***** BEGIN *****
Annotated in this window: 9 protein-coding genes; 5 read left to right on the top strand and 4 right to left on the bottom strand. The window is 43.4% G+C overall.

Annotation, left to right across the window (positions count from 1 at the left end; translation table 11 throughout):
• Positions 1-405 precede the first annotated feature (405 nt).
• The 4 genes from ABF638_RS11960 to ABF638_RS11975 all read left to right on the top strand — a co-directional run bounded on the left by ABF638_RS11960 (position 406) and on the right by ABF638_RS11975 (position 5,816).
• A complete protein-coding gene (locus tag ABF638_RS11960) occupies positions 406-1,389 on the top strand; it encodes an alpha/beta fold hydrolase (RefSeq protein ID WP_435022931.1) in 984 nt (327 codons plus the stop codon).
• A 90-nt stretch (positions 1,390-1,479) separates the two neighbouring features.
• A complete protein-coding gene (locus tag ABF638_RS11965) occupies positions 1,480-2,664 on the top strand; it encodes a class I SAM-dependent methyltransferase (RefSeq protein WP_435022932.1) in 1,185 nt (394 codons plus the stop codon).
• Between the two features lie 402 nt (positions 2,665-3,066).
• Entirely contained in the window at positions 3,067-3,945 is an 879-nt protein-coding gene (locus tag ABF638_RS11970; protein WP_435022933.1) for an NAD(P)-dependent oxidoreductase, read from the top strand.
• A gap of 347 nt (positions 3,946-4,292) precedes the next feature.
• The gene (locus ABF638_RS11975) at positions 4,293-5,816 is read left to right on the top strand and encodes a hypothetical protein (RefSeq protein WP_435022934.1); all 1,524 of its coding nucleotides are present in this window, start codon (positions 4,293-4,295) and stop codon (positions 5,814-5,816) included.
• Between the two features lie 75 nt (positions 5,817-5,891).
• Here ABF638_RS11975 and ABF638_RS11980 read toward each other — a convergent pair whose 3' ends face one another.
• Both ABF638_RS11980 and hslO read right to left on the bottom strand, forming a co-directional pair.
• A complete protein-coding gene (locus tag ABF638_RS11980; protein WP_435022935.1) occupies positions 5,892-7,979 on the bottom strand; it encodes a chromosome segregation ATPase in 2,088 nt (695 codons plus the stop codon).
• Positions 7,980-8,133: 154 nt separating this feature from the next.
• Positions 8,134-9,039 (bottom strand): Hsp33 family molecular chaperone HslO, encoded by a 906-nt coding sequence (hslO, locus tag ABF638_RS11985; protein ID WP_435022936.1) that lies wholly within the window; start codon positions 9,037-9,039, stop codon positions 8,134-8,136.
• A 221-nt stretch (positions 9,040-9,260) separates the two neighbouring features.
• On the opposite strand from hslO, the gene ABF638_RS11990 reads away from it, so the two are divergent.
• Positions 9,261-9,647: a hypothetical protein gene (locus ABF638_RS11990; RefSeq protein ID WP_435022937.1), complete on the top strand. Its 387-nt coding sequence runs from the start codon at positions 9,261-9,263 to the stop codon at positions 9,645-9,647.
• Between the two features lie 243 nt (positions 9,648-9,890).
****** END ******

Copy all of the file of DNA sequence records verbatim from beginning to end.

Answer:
Annotated in this window: 9 protein-coding genes; 5 read left to right on the top strand and 4 right to left on the bottom strand. The window is 43.4% G+C overall.

Annotation, left to right across the window (positions count from 1 at the left end; translation table 11 throughout):
• Positions 1-405 precede the first annotated feature (405 nt).
• The 4 genes from ABF638_RS11960 to ABF638_RS11975 all read left to right on the top strand — a co-directional run bounded on the left by ABF638_RS11960 (position 406) and on the right by ABF638_RS11975 (position 5,816).
• A complete protein-coding gene (locus tag ABF638_RS11960) occupies positions 406-1,389 on the top strand; it encodes an alpha/beta fold hydrolase (RefSeq protein ID WP_435022931.1) in 984 nt (327 codons plus the stop codon).
• A 90-nt stretch (positions 1,390-1,479) separates the two neighbouring features.
• A complete protein-coding gene (locus tag ABF638_RS11965) occupies positions 1,480-2,664 on the top strand; it encodes a class I SAM-dependent methyltransferase (RefSeq protein WP_435022932.1) in 1,185 nt (394 codons plus the stop codon).
• Between the two features lie 402 nt (positions 2,665-3,066).
• Entirely contained in the window at positions 3,067-3,945 is an 879-nt protein-coding gene (locus tag ABF638_RS11970; protein WP_435022933.1) for an NAD(P)-dependent oxidoreductase, read from the top strand.
• A gap of 347 nt (positions 3,946-4,292) precedes the next feature.
• The gene (locus ABF638_RS11975) at positions 4,293-5,816 is read left to right on the top strand and encodes a hypothetical protein (RefSeq protein WP_435022934.1); all 1,524 of its coding nucleotides are present in this window, start codon (positions 4,293-4,295) and stop codon (positions 5,814-5,816) included.
• Between the two features lie 75 nt (positions 5,817-5,891).
• Here ABF638_RS11975 and ABF638_RS11980 read toward each other — a convergent pair whose 3' ends face one another.
• Both ABF638_RS11980 and hslO read right to left on the bottom strand, forming a co-directional pair.
• A complete protein-coding gene (locus tag ABF638_RS11980; protein WP_435022935.1) occupies positions 5,892-7,979 on the bottom strand; it encodes a chromosome segregation ATPase in 2,088 nt (695 codons plus the stop codon).
• Positions 7,980-8,133: 154 nt separating this feature from the next.
• Positions 8,134-9,039 (bottom strand): Hsp33 family molecular chaperone HslO, encoded by a 906-nt coding sequence (hslO, locus tag ABF638_RS11985; protein ID WP_435022936.1) that lies wholly within the window; start codon positions 9,037-9,039, stop codon positions 8,134-8,136.
• A 221-nt stretch (positions 9,040-9,260) separates the two neighbouring features.
• On the opposite strand from hslO, the gene ABF638_RS11990 reads away from it, so the two are divergent.
• Positions 9,261-9,647: a hypothetical protein gene (locus ABF638_RS11990; RefSeq protein ID WP_435022937.1), complete on the top strand. Its 387-nt coding sequence runs from the start codon at positions 9,261-9,263 to the stop codon at positions 9,645-9,647.
• Between the two features lie 243 nt (positions 9,648-9,890).